With National Grid USA’s $40m equity investment in Clean Line Energy Partners, the company now has access to Clean Line’s team, which could help it expand its transmission development opportunities in its own service territory, according to National Grid USA President Tom King.
“We certainly, from the quality of [Clean Line’s] development team, have the opportunity to look at” potential new projects in National Grid’s service territory, King told TransmissionHub on Nov. 27.
The companies said on Nov. 27 that Clean Line will use the proceeds from the National Grid plc subsidiary to advance the development of its high voltage direct current transmission projects that will connect wind energy resources in the United States to communities and cities with demand for low-cost, clean power.
Those projects include the $2bn Rock Island transmission project, which would move 3,500 MW of power from renewable energy projects located in northwestern Iowa, Nebraska, South Dakota and Minnesota to load centers in PJM Interconnection.
On why National Grid chose to invest in Clean Line, King said during a press conference on Nov. 27 that his company was impressed with the Clean Line team as well as with its projects and the model it uses to develop those projects.
“[B]ringing National Grid’s financial backing as well as transmission expertise will create that new paradigm,” he said, adding that together, the companies will “ensure that [the projects] move forward and are built.”
King noted that National Grid is working with Emera on a proposal to develop the Northeast Energy Link, which, according to the companies’ statement, is a 230-mile, 1,100-MW direct current transmission line delivering renewable energy from northern and eastern Maine and eastern Canada into southern New England.
Furthermore, under a power purchase agreement, National Grid is set to purchase 50% of the power output from Cape Wind Associates’ Cape Wind offshore wind energy project off of Massachusetts’ coast. Energy Management owns Cape Wind.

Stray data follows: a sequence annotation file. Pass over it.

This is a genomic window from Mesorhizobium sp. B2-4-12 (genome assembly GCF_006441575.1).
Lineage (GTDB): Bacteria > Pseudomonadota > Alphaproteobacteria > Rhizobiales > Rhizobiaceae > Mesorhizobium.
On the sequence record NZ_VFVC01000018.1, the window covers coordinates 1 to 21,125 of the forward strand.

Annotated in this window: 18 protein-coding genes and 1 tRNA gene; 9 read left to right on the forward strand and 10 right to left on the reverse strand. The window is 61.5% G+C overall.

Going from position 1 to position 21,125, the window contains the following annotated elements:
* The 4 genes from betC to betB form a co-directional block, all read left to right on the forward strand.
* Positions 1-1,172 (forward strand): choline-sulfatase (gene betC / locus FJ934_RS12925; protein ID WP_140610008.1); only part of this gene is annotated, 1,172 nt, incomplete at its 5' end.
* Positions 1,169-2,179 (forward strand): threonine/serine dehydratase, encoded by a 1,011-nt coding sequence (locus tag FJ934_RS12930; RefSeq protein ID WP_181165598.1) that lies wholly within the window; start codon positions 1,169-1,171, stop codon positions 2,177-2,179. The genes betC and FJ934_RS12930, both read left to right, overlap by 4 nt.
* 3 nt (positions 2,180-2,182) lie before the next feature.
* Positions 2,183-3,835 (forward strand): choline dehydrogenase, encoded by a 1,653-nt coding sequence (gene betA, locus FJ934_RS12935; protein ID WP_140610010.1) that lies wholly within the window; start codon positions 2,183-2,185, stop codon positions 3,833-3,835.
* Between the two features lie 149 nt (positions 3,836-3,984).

King also noted that National Grid has a contractual commitment for the power generated from Deepwater Wind’s offshore wind energy project off the coast of Rhode Island. National Grid will build the transmission line offshore for that project, he told TransmissionHub.
King also said National Grid, as part of the New York Transco participants, submitted a response in May to the New York State Energy Highway request for information.
New York Gov. Andrew Cuomo announced a plan in January to build a private sector-funded $2bn “Energy Highway” system that will tap into the generation capacity and renewable energy potential in upstate and western New York to bring low-cost power to downstate New York.
According to the New York Transco participants’ filing, the New York transmission owners proposed 18 transmission projects that will result in an estimated total investment of $2.9bn in the state’s transmission system. The projects will affect 2.9 square miles and most, if not all, of this land will be adjacent to existing utility corridors.
During the press conference, King said the company stands “behind [the filing] and we’re ready to go as soon as the state is ready to make those investments.”
He also said that National Grid is in the midst of one of the largest transmission projects in New England’s history, the New England East-West Solution (NEEWS), which he said will reinforce the reliability of the region’s bulk power system.
According to TransmissionHub data, NEEWS includes the Greater Springfield Reliability Project, which is a 39-mile, 345-kV transmission line that begins at New Bloomfield, Conn., and ends at Ludlow, Mass. The project, which is sponsored by Northeast Utilities (NYSE:NU), will cost $718m.
“We’ve been stepping up and forward for years, working hard to create tomorrow’s infrastructure,” he said. “National Grid’s and Clean Line’s vision on the infrastructure investment and facilitating the development and delivery of renewable resources are very much aligned.”